Written by Philip Fracassi
Directed by Joel Soisson
Girl Missing is another Lifetime flick featuring dangerous family secrets and a woman in trouble. Is there an evil man? Of course! There is also murder and a mystery child, and even a bit of atmosphere. It suffers from having few enough characters that the obvious outcome stands out too easily, though the actors try to make up for it by giving great performances.
A young girl is found wandering the forest with no memories of where she came from. 15 years later, she’s turned into Francesca Eastwood and is known as Jane (as in Jane Doe, I’m guessing!), and is a struggling artist collection rejections from galleries and living with her childhood orphan friend, Finch. Things change when she gets a letter about a possible parent match.
Meets her “mom”, Sylvia Knowles, and both of them are all smiles and giggles over the objections of the case worker, Gwen, who points out the DNA test hasn’t even come back yet. No bother, Jane agrees to go visit Sylvia for the weekend, Sylvia convinced she is her missing daughter, Savannah.
It turns out Sylvia is loaded. As in billionaire loaded. And Jane/Savannah’s dad is dead from suicide, Sylvia having married the charming Carlo in the intervening years. If you sense some sort of twisted inheritance plot coming up, congratulations! Besides the obvious direction that turns, Jane occasionally spies a young girl running around the estate. The girl is played by the same actress that played young Jane, and we skirt across spooky right to psychological, as she’s the manifestation of Jane’s missing memories.
That was the best part of Girl Missing, turning the memories into a physical form, and at one point Finch literally explains this to Jane.
Some of the sinister aspects include the long length of time it took for Sylvia to find her missing daughter, despite missing girls being rare enough that if a found girl with amnesia did show up, it would be all over the news. Nancy Grace must not exist in this universe. The film waves it away by claiming Savannah was marked as dead, not missing, but later they claim there is no body and Jane would have been found within a few days of her “vanishing”. So don’t look too close at the sun, I guess? The big estate is on a remote island, which gives a nice excuse for no cell phone service or ways to get out of the house and into a nearby town.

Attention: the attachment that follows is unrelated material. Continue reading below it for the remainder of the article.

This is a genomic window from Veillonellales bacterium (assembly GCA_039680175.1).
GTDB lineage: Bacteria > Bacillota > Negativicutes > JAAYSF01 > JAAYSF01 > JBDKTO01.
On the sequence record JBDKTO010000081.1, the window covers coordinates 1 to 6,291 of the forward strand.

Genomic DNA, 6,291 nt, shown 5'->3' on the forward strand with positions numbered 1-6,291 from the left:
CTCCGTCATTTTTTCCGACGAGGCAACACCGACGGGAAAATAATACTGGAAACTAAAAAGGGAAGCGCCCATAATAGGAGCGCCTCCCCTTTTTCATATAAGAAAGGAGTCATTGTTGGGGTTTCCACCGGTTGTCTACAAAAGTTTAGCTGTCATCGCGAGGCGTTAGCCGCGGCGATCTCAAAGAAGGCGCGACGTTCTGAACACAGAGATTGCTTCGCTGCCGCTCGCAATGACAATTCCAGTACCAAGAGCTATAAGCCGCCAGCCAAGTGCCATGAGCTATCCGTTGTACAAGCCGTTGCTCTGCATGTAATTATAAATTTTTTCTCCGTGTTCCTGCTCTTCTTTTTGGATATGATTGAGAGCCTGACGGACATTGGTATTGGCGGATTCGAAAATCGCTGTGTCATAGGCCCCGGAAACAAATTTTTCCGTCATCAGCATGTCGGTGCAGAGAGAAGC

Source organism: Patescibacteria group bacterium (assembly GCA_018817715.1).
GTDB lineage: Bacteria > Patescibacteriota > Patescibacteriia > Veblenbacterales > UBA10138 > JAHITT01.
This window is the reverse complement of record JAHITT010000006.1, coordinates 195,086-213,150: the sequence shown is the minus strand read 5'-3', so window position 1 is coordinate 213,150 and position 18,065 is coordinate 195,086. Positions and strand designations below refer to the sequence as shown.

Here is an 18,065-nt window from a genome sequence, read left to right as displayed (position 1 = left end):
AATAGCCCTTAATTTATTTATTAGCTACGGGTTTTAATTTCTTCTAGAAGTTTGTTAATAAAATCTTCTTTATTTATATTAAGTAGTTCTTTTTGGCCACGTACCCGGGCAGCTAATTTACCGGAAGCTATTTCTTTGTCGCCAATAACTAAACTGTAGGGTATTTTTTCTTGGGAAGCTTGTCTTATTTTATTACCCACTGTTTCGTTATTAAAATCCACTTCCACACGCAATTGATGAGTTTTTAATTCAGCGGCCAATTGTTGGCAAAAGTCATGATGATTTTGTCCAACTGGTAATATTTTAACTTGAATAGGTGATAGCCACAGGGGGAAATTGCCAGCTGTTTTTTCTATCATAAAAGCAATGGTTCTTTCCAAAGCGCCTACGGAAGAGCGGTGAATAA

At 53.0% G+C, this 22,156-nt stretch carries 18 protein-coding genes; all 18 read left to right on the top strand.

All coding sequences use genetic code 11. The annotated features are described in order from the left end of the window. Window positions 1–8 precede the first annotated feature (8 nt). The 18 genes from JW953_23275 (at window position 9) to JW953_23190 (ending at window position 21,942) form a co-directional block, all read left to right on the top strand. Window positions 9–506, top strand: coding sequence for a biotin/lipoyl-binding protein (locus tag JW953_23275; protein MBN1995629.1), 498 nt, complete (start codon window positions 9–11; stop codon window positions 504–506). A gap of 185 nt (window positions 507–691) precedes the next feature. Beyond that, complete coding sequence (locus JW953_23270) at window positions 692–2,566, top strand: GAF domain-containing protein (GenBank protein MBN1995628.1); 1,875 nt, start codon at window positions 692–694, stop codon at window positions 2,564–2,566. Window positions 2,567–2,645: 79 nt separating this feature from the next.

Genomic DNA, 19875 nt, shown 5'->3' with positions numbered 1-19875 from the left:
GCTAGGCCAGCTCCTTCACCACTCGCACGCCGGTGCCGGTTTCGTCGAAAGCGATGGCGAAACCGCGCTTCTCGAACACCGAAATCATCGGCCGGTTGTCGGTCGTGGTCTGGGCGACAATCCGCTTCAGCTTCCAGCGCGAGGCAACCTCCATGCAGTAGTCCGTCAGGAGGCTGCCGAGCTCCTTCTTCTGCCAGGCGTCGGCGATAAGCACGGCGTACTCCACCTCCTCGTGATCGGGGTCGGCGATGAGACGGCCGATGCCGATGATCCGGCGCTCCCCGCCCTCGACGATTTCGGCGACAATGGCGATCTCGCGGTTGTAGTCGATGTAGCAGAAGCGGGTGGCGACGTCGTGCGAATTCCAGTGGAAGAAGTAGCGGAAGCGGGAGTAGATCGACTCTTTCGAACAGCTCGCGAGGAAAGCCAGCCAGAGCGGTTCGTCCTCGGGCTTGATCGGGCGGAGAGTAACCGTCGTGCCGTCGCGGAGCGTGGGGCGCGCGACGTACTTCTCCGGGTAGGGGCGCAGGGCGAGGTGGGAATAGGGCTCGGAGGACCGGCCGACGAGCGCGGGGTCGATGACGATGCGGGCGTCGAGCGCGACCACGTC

Francesca Eastwood does a good job as Jane, attempting to solve the mystery of her missing memories. And when the going gets tough, Jane runs around with smeared mascara. Kiersten Warren plays a great matriarch that obviously isn’t all there, with a bit of madness peaking out. Federico Dordei as Carlo is the standout, with his character almost being too charming in the beginning. The actor who plays Finch, Russell Charles Pitts, obviously has known Jane for a long time and is the closest to real family she has, enough that they fight like brother and sister and he does things to try to protect her. Too bad he spends most of the film on the phone in front of a computer.
Thanks to IMDB commenter jdus-1, who provided the first piece of valuable information in the history of the IMDB forums by pointing out the mansion is the Glensheen Historic Estate, which has its own murder inheritance story. (The mansion was also used in the film You’ll Like My Mother!) So once again, Lifetime imitates life. I think that’s how that expression goes…
Girl Missing has some good performances, but fails to rise above the rank and file from the vault of Lifetime. Not something worth going out of your way to track down, but good enough to not spend time hunting for the remote.
Rated 6/10 (You see this logo a lot on Lifetime, computer logo cover, bunny, nonghost child, ghost child, this child had art talent from a young age!)
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